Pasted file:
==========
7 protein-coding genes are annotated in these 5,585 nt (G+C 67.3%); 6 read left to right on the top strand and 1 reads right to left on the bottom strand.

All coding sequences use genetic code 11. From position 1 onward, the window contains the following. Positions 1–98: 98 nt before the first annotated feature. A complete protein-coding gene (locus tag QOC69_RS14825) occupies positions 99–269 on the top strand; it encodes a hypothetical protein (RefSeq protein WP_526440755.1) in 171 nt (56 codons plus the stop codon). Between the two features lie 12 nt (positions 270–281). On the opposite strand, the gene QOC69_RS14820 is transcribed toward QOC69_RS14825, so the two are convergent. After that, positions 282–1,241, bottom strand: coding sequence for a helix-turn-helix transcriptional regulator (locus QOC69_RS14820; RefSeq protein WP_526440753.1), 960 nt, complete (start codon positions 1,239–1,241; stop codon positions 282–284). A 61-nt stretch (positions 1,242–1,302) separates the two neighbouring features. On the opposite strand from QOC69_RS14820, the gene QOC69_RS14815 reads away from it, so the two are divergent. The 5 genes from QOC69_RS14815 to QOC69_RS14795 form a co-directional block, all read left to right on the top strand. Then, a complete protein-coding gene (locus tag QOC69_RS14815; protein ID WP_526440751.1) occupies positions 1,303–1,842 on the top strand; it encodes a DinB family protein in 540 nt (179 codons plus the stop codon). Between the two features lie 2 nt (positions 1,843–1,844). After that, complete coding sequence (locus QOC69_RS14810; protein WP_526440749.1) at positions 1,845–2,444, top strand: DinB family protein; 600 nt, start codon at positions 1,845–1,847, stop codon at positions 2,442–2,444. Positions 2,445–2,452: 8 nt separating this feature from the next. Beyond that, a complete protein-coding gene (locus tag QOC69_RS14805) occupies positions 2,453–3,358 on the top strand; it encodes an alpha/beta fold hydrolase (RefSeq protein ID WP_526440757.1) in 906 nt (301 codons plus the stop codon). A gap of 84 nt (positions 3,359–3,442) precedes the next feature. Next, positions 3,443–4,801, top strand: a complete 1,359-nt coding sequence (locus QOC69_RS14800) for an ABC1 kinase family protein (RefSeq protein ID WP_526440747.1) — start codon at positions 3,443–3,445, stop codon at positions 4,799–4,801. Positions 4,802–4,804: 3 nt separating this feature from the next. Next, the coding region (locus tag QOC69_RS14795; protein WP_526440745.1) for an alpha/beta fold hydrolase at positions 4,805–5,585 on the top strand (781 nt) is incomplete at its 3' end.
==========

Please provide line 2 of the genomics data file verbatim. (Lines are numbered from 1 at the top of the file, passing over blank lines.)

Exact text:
All coding sequences use genetic code 11. From position 1 onward, the window contains the following. Positions 1–98: 98 nt before the first annotated feature. A complete protein-coding gene (locus tag QOC69_RS14825) occupies positions 99–269 on the top strand; it encodes a hypothetical protein (RefSeq protein WP_526440755.1) in 171 nt (56 codons plus the stop codon). Between the two features lie 12 nt (positions 270–281). On the opposite strand, the gene QOC69_RS14820 is transcribed toward QOC69_RS14825, so the two are convergent. After that, positions 282–1,241, bottom strand: coding sequence for a helix-turn-helix transcriptional regulator (locus QOC69_RS14820; RefSeq protein WP_526440753.1), 960 nt, complete (start codon positions 1,239–1,241; stop codon positions 282–284). A 61-nt stretch (positions 1,242–1,302) separates the two neighbouring features. On the opposite strand from QOC69_RS14820, the gene QOC69_RS14815 reads away from it, so the two are divergent. The 5 genes from QOC69_RS14815 to QOC69_RS14795 form a co-directional block, all read left to right on the top strand. Then, a complete protein-coding gene (locus tag QOC69_RS14815; protein ID WP_526440751.1) occupies positions 1,303–1,842 on the top strand; it encodes a DinB family protein in 540 nt (179 codons plus the stop codon). Between the two features lie 2 nt (positions 1,843–1,844). After that, complete coding sequence (locus QOC69_RS14810; protein WP_526440749.1) at positions 1,845–2,444, top strand: DinB family protein; 600 nt, start codon at positions 1,845–1,847, stop codon at positions 2,442–2,444. Positions 2,445–2,452: 8 nt separating this feature from the next. Beyond that, a complete protein-coding gene (locus tag QOC69_RS14805) occupies positions 2,453–3,358 on the top strand; it encodes an alpha/beta fold hydrolase (RefSeq protein ID WP_526440757.1) in 906 nt (301 codons plus the stop codon). A gap of 84 nt (positions 3,359–3,442) precedes the next feature. Next, positions 3,443–4,801, top strand: a complete 1,359-nt coding sequence (locus QOC69_RS14800) for an ABC1 kinase family protein (RefSeq protein ID WP_526440747.1) — start codon at positions 3,443–3,445, stop codon at positions 4,799–4,801. Positions 4,802–4,804: 3 nt separating this feature from the next. Next, the coding region (locus tag QOC69_RS14795; protein WP_526440745.1) for an alpha/beta fold hydrolase at positions 4,805–5,585 on the top strand (781 nt) is incomplete at its 3' end.